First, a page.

La Roche Travel Blog› entry 173 of 354 › view all entries
Next on our trip was the small town of La Roche-en-Ardenne which is lying beside a bend in the River Ourthe, which we followed. The road is really scenic and doing the trip in the summer or spring is definitely now on my target list for the coming month.
The village is very small and the whole area of the municipality covers an area of 147.52 km², and it has approximately 4.400 giving a population density of 29.5 inhabitants per km² which is very low for an area in Belgium. The municipality of La Roche-en-Ardenne which goes back to 1976 consists of the former municipalities of La Roche-en-Ardenne, Beausaint, Halleux, Hives, Ortho and Samrée.
La Roche-en-Ardenne is one of the more popular tourist destinations in the Ardennes and the nature is the main reason for that. Activities like walking, kayaking, and mountain biking are among the outdoor pursuits available here. Tourism developed in La Roche at the end of the 19th century, mostly with English enjoying fly fishing in the Ourthe and its tributaries. La Roche was promoted by Pastor Perk, who wrote the first local tourist guide in Dutch, and his son Pierre, who dedicated poems to the town.
La Roche was not damaged during the First World War but was nearly completely (90%) destroyed during the Second World War. The town was liberated by the Allied troops on 10 September 1944 but Von Rundstedt launched a counter-attack in the winter of 1944-1945; La Roche was seized by the Germans on 21 December 1944 and hit by some 70,000 American shells until the 11 January 1945, when the 51st Highlander Division (Black Watch) of the 30th British Corps and the 1st US Army liberated the two banks of the Ourthe and the town as well.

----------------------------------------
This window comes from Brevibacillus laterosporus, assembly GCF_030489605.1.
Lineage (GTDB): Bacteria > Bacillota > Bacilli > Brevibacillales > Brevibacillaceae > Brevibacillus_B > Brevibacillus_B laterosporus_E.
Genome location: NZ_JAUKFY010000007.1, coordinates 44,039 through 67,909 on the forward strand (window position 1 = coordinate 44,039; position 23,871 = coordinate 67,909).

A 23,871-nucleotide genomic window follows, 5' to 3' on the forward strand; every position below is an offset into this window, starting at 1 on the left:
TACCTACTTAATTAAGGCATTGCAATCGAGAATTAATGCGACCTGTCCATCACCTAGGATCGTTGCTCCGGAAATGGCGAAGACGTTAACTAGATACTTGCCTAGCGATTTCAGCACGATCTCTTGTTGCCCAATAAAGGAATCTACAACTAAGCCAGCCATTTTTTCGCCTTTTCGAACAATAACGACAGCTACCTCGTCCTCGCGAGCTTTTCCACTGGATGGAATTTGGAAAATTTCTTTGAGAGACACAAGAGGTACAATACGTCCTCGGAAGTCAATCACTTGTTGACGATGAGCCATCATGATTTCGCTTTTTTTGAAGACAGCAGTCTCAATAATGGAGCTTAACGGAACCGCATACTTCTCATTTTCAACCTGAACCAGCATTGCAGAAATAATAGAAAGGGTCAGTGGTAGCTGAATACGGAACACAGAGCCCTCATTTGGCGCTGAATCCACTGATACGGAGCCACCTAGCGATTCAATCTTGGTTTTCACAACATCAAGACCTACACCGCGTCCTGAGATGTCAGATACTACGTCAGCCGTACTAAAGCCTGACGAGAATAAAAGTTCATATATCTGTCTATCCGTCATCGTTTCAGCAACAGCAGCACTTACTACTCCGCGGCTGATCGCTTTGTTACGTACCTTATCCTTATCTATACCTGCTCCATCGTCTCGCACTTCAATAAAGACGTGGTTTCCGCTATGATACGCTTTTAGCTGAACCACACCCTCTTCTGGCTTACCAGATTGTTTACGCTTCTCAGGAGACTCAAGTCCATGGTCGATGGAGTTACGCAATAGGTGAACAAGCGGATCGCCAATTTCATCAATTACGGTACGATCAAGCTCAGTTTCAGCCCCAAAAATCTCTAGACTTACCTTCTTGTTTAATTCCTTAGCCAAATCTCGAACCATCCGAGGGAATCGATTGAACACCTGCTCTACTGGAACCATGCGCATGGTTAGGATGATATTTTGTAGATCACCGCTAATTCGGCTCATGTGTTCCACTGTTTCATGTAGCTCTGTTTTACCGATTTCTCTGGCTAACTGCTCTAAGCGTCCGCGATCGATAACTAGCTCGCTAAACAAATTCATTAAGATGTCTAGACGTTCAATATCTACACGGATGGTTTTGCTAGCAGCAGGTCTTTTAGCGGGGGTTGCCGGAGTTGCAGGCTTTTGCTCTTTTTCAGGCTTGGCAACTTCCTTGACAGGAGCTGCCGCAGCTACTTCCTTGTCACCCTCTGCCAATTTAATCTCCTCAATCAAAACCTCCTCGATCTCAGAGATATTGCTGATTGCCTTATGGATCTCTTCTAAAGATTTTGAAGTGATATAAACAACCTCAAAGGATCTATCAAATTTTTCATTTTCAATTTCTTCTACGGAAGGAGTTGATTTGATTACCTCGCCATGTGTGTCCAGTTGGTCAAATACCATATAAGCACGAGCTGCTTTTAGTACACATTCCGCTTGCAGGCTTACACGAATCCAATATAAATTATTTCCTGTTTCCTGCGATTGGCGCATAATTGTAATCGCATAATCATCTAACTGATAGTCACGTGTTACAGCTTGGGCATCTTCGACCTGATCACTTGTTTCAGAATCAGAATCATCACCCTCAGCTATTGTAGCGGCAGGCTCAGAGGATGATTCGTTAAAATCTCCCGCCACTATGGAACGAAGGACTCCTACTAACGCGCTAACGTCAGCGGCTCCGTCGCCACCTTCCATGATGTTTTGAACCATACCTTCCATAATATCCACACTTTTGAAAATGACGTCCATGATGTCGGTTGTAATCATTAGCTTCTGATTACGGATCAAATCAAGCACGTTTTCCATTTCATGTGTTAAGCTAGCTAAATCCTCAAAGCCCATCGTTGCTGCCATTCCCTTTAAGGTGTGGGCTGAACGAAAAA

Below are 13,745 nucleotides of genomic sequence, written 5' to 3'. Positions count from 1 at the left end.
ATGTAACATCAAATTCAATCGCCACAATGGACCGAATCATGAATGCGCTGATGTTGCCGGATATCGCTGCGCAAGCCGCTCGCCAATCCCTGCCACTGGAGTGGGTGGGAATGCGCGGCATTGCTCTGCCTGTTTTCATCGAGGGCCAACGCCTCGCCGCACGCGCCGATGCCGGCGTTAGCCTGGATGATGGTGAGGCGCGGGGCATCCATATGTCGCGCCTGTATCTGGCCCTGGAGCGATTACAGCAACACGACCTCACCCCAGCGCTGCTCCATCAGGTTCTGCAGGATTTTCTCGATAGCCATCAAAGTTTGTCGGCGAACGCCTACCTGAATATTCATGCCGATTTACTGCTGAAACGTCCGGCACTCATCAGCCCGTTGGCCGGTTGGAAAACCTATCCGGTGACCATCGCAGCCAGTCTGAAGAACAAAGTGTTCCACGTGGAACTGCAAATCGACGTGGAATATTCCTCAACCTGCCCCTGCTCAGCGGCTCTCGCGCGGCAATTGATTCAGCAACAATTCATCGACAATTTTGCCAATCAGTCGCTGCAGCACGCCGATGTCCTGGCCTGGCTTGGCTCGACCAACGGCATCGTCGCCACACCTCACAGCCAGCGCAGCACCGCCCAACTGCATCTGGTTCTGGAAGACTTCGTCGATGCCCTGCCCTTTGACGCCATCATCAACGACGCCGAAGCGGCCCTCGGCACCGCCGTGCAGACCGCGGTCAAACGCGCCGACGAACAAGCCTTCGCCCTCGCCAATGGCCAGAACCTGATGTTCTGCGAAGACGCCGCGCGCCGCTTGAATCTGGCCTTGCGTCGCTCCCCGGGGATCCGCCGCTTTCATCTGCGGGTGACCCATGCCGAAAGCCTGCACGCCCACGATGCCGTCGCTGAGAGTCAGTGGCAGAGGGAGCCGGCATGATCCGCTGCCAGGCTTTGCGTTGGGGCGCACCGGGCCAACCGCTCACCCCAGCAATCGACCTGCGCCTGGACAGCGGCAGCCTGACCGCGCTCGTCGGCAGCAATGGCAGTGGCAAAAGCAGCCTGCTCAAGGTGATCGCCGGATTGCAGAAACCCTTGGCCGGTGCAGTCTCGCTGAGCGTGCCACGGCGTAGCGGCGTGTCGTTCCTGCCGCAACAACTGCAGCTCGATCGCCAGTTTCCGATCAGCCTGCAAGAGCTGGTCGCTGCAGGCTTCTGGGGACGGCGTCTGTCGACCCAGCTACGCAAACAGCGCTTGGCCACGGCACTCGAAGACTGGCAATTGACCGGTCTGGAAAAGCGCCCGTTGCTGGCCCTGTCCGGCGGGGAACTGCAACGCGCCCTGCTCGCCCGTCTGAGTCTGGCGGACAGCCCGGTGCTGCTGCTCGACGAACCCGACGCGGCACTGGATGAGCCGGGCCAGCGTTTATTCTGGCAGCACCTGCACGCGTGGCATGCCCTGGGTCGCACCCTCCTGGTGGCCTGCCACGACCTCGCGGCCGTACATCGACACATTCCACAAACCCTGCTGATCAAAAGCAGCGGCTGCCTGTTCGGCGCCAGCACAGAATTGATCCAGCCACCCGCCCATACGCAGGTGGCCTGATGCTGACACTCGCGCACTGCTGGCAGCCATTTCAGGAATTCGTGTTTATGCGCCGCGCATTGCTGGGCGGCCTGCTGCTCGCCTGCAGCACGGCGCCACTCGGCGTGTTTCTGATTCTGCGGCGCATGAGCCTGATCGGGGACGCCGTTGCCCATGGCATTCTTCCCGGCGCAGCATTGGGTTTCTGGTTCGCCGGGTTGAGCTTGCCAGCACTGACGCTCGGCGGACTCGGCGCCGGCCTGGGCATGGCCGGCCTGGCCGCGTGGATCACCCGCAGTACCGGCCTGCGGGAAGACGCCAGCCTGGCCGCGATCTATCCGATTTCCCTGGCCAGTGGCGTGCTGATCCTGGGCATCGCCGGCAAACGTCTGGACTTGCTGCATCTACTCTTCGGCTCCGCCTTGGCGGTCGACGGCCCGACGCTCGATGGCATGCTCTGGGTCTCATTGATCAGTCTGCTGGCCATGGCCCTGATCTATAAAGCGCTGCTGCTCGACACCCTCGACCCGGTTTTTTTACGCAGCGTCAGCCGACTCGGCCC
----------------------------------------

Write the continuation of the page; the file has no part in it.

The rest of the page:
The valley of Ourthe was already settled in the Neolithic. The Celts built a fortified camp on the rocky spur that later became the site of the castle of La Roche. After the submission of the region by Caesar in 57, the camp was replaced by a Roman fort; coins portraying Emperors Domitian (81-96) and Constantine II (337-340) have been found there.
In the early Frankish times, the Roman fort was transformed into a hunting lodge by Pepin of Herstal who was the Mayor of the Palace of Austrasia from 680 to his death and of Neustria and Burgundy from 687 to 695.
The first castle of La Roche was built in the 11th century; it was strategically significant from the 12th to the 17th century.
The romantic ruins of the castle are haunted by the ghost of Countess Berthe de La Roche, who can be seen sometimes at night fall rambling on the place of her death (but the ghost does not show up on rainy days!).
Berthe was the only child and heir of the lord of La Roche, who announced that the loyal winner of a big tourney would marry his daughter. The first pretender to register was Count de Montaigu; the Count was not so loyal, since he was already engaged with Countess Alix de Salm, but was very mighty and undefeated in turneys.
Accordingly, nobody else dared challenge him; however, short before the closure of the aborted turney, a child-looking knight entered the combat area, hardly armed and riding a small horse without any armour.
The Countess Berthe and her husband spent their wedding night in the highest room of the donjon of the castle. The next morning, the lord of La Roche found the room empty; leaning out of the wide open window, he saw two spots, one black and one white, down into the precipice on the bank of the Ourthe. The shabby knight was indeed Countess Alix de Salm, who had signed a pact with the devil and had taken revenge on Count de Montaigu and Countess de La Roche.